U.S. Approval Needed Before Double Hull Requirements Will Apply to Oil Tankers

Friday, February 15, 2002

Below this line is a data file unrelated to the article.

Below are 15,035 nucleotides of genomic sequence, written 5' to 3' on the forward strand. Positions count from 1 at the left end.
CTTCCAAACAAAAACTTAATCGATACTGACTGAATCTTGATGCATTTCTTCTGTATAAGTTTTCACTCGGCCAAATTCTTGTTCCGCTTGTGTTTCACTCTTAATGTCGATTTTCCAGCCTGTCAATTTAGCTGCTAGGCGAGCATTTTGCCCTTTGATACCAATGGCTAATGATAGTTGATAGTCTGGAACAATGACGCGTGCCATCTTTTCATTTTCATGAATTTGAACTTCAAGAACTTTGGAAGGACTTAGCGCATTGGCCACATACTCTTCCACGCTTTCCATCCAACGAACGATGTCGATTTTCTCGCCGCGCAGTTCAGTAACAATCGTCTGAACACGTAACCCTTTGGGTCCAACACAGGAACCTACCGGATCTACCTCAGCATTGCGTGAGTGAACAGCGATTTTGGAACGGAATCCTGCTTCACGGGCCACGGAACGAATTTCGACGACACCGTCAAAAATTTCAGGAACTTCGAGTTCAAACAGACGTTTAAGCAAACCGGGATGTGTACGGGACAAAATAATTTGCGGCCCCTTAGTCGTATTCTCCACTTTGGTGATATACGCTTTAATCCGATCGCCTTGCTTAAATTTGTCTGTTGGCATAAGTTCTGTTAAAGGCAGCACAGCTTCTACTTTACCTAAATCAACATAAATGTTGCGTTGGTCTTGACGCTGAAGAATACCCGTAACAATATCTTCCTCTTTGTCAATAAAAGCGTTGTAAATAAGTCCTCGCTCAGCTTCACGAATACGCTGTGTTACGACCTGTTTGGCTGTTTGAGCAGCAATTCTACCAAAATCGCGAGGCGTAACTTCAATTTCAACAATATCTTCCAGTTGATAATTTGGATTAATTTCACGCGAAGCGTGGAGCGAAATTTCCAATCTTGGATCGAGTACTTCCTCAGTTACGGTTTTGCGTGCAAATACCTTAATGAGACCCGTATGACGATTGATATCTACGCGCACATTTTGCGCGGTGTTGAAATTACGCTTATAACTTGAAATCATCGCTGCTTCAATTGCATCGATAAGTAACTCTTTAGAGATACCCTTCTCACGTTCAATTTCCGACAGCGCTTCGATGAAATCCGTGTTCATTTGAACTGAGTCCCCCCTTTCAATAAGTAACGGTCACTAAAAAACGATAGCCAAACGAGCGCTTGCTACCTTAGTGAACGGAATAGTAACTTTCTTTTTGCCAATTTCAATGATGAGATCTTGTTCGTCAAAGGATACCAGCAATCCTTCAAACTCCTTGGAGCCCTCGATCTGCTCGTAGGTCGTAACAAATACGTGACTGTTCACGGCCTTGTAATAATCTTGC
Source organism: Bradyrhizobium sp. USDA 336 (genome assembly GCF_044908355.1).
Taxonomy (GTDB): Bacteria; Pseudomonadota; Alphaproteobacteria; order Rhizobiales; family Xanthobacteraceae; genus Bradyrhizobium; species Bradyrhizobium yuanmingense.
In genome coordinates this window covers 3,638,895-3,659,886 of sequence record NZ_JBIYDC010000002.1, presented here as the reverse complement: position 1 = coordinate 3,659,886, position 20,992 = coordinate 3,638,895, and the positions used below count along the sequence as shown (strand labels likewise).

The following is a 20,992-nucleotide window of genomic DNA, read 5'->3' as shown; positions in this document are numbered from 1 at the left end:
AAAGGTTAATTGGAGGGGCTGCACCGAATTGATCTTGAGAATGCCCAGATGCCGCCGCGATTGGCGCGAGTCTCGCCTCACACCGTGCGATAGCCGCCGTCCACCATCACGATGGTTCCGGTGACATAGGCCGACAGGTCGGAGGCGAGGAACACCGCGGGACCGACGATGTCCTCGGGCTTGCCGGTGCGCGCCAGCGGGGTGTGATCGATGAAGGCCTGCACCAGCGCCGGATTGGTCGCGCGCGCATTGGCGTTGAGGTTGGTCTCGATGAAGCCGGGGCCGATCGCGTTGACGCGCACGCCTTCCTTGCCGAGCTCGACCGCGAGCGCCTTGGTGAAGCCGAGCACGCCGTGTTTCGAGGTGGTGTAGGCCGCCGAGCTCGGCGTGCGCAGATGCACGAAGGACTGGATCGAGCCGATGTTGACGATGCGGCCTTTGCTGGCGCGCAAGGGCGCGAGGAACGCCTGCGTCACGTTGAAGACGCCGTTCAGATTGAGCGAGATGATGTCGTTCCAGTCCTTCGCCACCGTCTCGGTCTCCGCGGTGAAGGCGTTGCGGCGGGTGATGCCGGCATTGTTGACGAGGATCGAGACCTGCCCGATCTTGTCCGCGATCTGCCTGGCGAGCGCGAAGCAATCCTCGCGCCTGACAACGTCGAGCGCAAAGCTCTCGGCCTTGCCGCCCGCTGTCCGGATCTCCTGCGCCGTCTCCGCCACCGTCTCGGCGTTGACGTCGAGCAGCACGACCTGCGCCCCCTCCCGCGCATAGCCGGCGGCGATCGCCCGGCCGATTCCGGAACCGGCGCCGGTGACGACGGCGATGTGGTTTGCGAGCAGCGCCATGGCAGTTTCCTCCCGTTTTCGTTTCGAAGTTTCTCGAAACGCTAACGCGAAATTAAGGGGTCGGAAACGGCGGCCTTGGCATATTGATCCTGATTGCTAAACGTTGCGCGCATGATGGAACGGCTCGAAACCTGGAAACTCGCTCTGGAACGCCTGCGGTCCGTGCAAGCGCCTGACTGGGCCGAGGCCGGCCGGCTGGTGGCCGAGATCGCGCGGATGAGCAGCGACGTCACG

On February 12, 2002, the U.S. government deposited a declaration with the International Maritime Organization (IMO) stating that specific approval of the U.S. government will be necessary before the 2001 Double Hull Amendments to MARPOL 73/78 (the International Convention for the Prevention of Pollution from Ships) would enter into force for the U.S. If the U.S. took no action, the amendments would have entered into force for the U.S. automatically on September 1, 2002, under a tacit amendment procedure. By submittion this declaration, the U.S. has reaffirmed the Oil Pollution Act of 1990 (OPA) as the standard for all tankers entering U.S. water until such time as the U.S. government specifically approves the entry into force of the 1992 and 2001 MARPOL amendments. As with similar amendments in 1992, the U.S. reserved its position on the 2001 amendments citing the technical differences between these MARPOL amendments for new and existing tankers, and OPA 90. The two major technical differences were the IMO’s acceptance of the mid-deck tanker design as an alternative to the double hull tanker and variances in the phase out schedule for single hull tankers.

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